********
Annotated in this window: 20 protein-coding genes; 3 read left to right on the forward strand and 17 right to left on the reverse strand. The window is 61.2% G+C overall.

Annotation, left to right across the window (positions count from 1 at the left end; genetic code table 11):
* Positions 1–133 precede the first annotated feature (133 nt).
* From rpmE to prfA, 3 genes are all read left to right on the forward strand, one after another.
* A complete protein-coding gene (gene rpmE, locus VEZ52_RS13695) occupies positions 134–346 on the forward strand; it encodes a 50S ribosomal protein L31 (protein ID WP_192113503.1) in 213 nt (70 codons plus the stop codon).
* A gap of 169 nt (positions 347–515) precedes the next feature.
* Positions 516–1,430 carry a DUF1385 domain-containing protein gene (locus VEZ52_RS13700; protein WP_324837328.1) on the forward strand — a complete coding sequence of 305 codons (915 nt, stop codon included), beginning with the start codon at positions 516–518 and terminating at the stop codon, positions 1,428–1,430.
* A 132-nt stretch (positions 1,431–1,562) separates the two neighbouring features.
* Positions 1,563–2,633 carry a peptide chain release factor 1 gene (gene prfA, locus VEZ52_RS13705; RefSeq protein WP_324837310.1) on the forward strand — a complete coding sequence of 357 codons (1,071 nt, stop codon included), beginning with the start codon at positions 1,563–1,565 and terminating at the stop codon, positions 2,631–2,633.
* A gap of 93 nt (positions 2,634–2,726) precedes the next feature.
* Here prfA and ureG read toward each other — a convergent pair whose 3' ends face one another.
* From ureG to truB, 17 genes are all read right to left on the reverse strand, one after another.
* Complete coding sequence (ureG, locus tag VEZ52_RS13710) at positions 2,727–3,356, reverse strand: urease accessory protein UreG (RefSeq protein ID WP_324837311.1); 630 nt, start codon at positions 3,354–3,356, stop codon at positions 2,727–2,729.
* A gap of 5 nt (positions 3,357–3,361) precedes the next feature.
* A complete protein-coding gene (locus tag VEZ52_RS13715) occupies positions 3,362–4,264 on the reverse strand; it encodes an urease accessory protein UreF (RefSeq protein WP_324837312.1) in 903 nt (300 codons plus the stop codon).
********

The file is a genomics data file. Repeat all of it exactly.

Annotated in this window: 20 protein-coding genes; 3 read left to right on the forward strand and 17 right to left on the reverse strand. The window is 61.2% G+C overall.

Annotation, left to right across the window (positions count from 1 at the left end; genetic code table 11):
* Positions 1–133 precede the first annotated feature (133 nt).
* From rpmE to prfA, 3 genes are all read left to right on the forward strand, one after another.
* A complete protein-coding gene (gene rpmE, locus VEZ52_RS13695) occupies positions 134–346 on the forward strand; it encodes a 50S ribosomal protein L31 (protein ID WP_192113503.1) in 213 nt (70 codons plus the stop codon).
* A gap of 169 nt (positions 347–515) precedes the next feature.
* Positions 516–1,430 carry a DUF1385 domain-containing protein gene (locus VEZ52_RS13700; protein WP_324837328.1) on the forward strand — a complete coding sequence of 305 codons (915 nt, stop codon included), beginning with the start codon at positions 516–518 and terminating at the stop codon, positions 1,428–1,430.
* A 132-nt stretch (positions 1,431–1,562) separates the two neighbouring features.
* Positions 1,563–2,633 carry a peptide chain release factor 1 gene (gene prfA, locus VEZ52_RS13705; RefSeq protein WP_324837310.1) on the forward strand — a complete coding sequence of 357 codons (1,071 nt, stop codon included), beginning with the start codon at positions 1,563–1,565 and terminating at the stop codon, positions 2,631–2,633.
* A gap of 93 nt (positions 2,634–2,726) precedes the next feature.
* Here prfA and ureG read toward each other — a convergent pair whose 3' ends face one another.
* From ureG to truB, 17 genes are all read right to left on the reverse strand, one after another.
* Complete coding sequence (ureG, locus tag VEZ52_RS13710) at positions 2,727–3,356, reverse strand: urease accessory protein UreG (RefSeq protein ID WP_324837311.1); 630 nt, start codon at positions 3,354–3,356, stop codon at positions 2,727–2,729.
* A gap of 5 nt (positions 3,357–3,361) precedes the next feature.
* A complete protein-coding gene (locus tag VEZ52_RS13715) occupies positions 3,362–4,264 on the reverse strand; it encodes an urease accessory protein UreF (RefSeq protein WP_324837312.1) in 903 nt (300 codons plus the stop codon).